3. So cool about the show. Niw I want to see it. And I just adore this octopus stew!

  4. I some how never ventured to tasting octopus, but this dish definitely looks tempting!

  5. I have absolutely come to love octopus in the last few year. This looks like a fantasting way to prepare it. Thanks for the great wine pairing, too.


Post a Comment

Popular posts from this blog

Caulibits Crni Rižoto (Croatian Black "Risotto") #Whole30

Last week, I participated in the Wine Pairing Weekend event 'New Year, New Wine." I paired Crni Rižoto with Dingac Vinarija’s Pelješac...and you can read my post: here . I was pouring a Croatian wine and decided to make a traditional Croatian dish. Every seafood restaurant in Croatia has a  Crni Rižoto  (black risotto) on its menu.  Crni Rižoto  is risotto dyed black with squid ink; I used cuttlefish ink for the same effect. However, since arborio rice is not Whole30 compliant, I made a version for myself that used caulibits instead of rice. Ingredients 1 C fish stock (or a combination of fish stock and vegetable stock) 1 T olive oil 1 medium shallots, peeled and minced 1 cloves garlic, crushed and minced 1/4 lb shrimp 1/4 lb squid tubes, cleaned and sliced into rings 1/4 lb scallops 1/4 lb clams, scrubbed 1/4 lb mussels, scrubbed 4 C caulibits, or chopped cauliflower 1 T fresh parsley, minced juice and zest from 1 organic lemon 1 t cuttlefish ink

Meyer Lemon Custard-Filled Matcha Turtles #BreadBakers

#BreadBakers is a group of bread loving bakers who get together once a month to bake bread with a common ingredient or theme. You can see all our of lovely bread by following our  Pinterest board  right here. Links are also updated after each event on the  Bread Bakers home page .  We take turns hosting each month and choosing the theme/ingredient. This month Stacy of Food Lust People Love  is hosting and she wrote: "Your bread can be large, as in one big animal, or small - animal-shaped rolls. Use your imagination! Points for flavor and shape!" If you are a food blogger and would like to join us, just send an email with your blog URL to Stacy at Here's the animal-shaped bread basket from the #BreadBakers... Beef and Sweet Onion Dim Sum Pandas from Karen's Kitchen Stories Bird Bread Rolls from Ambrosia Easter Bunny Buns from Cook with Renu Ham and Cheese Elephant Rolls from Food Lust People Love Hedgehog Bread from Making Mir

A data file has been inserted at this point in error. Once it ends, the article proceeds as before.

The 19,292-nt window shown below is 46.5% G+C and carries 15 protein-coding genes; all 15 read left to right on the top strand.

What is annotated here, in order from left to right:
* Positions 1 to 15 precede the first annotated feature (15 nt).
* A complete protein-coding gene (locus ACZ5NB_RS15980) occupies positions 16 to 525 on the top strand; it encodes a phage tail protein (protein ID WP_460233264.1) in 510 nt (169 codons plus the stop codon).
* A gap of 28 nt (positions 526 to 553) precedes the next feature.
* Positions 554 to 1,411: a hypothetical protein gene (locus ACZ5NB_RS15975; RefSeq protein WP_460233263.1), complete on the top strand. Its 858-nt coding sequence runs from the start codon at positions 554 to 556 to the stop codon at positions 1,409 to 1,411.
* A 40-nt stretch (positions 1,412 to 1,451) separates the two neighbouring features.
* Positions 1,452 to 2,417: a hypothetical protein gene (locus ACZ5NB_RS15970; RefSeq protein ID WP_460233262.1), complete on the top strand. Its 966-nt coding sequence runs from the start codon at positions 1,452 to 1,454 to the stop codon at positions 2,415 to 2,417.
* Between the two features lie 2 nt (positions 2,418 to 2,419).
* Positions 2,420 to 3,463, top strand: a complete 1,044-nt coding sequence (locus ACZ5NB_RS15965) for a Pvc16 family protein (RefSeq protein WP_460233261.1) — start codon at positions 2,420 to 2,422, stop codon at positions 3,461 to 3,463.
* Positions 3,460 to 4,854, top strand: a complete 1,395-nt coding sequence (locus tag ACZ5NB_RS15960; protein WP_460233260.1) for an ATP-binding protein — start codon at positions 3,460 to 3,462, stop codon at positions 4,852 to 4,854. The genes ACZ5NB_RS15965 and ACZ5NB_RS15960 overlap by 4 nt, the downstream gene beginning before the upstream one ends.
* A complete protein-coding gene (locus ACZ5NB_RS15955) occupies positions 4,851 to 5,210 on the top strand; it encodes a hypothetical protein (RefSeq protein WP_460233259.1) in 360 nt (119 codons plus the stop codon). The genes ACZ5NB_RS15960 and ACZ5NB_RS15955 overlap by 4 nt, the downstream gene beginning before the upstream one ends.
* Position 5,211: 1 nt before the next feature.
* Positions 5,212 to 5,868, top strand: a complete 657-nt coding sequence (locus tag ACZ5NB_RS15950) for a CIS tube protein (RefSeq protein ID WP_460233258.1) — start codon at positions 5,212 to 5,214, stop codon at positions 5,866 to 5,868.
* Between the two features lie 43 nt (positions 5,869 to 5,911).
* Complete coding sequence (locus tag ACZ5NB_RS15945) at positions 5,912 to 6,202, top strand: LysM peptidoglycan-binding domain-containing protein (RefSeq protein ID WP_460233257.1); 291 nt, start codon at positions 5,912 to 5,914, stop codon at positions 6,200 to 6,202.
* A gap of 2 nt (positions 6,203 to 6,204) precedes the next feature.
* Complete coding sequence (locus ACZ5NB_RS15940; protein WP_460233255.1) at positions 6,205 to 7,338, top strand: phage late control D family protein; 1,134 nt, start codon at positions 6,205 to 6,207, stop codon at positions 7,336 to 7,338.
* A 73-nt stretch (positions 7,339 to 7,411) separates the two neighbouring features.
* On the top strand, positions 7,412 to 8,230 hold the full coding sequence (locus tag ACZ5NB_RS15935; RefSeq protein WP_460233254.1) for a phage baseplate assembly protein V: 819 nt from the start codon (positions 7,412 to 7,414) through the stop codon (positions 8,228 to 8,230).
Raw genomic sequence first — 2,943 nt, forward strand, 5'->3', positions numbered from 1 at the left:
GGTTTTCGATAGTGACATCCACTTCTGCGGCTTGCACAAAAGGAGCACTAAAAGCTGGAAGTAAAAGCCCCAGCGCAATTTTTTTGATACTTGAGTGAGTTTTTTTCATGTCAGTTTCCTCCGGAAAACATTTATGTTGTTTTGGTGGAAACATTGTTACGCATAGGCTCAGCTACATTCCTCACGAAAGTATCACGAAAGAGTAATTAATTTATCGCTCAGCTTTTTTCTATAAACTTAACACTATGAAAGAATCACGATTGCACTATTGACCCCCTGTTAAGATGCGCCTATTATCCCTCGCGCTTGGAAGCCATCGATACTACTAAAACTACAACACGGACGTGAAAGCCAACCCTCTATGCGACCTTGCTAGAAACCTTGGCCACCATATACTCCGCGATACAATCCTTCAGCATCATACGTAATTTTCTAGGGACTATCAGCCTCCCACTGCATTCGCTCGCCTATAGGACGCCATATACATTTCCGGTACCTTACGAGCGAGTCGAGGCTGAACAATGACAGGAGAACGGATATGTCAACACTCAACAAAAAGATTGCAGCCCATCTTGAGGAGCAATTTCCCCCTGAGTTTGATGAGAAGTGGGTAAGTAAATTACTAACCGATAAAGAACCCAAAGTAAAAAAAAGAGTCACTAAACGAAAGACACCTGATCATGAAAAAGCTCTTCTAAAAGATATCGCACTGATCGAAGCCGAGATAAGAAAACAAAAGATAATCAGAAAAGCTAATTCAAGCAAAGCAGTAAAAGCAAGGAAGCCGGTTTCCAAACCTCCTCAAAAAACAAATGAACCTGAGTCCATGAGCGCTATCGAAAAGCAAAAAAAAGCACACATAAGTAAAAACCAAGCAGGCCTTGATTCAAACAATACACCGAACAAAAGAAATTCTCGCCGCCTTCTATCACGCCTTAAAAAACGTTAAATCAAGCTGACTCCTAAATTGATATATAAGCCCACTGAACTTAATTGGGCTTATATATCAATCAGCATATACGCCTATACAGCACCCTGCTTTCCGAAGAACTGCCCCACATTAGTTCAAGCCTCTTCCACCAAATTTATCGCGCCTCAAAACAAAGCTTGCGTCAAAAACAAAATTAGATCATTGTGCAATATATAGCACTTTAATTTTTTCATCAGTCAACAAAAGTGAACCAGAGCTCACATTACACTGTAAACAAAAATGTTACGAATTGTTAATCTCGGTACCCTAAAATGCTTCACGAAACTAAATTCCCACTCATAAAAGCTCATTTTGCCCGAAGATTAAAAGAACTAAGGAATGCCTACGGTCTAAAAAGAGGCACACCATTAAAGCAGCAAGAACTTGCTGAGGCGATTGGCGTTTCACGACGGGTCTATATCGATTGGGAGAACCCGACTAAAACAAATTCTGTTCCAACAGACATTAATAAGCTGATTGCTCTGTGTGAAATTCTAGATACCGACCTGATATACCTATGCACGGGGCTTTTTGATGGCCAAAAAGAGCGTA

Connecticut Lobster Rolls, Canned Lobster Bisque, and a 2019 Henry Fessy 'Maître Bonhome' Viré-Clessé #Winophiles

This month the French Winophiles group is looking at affordable wines from Burgundy.  Host Cindy of Grape Experiences wrote: "Burgundy, or Bourgogne, is known for its wines of Chardonnay and Pinot Noir... as well as Aligote, Gamay, Sauvignon, César, Pinot Beurot, Sacy, Melon in lesser quantities. Many of the well-known wines are quite expensive, but there are plenty of values to be found." Read her invitation here. And there won't be a Twitter chat for this event, so you will have to dive into the articles themselves to read about our pairings and findings. Here's the line-up... Wendy Klik from A Day in the Life on the Farm enjoys Domaine Chevillon Chezeaux Bourgogne Hautes Cotes de Nuits, 2018 Paired with a Maple Pecan Chicken . Camilla Mann from Culinary Adventures with Camilla shares her love of Connecticut Lobster Rolls, Canned Lobster Bisque, and a 2019 Henry Fessy 'Maître Bonhome' Viré-Clessé. Jeff Burrows of FoodWineClick! explains why we should Look t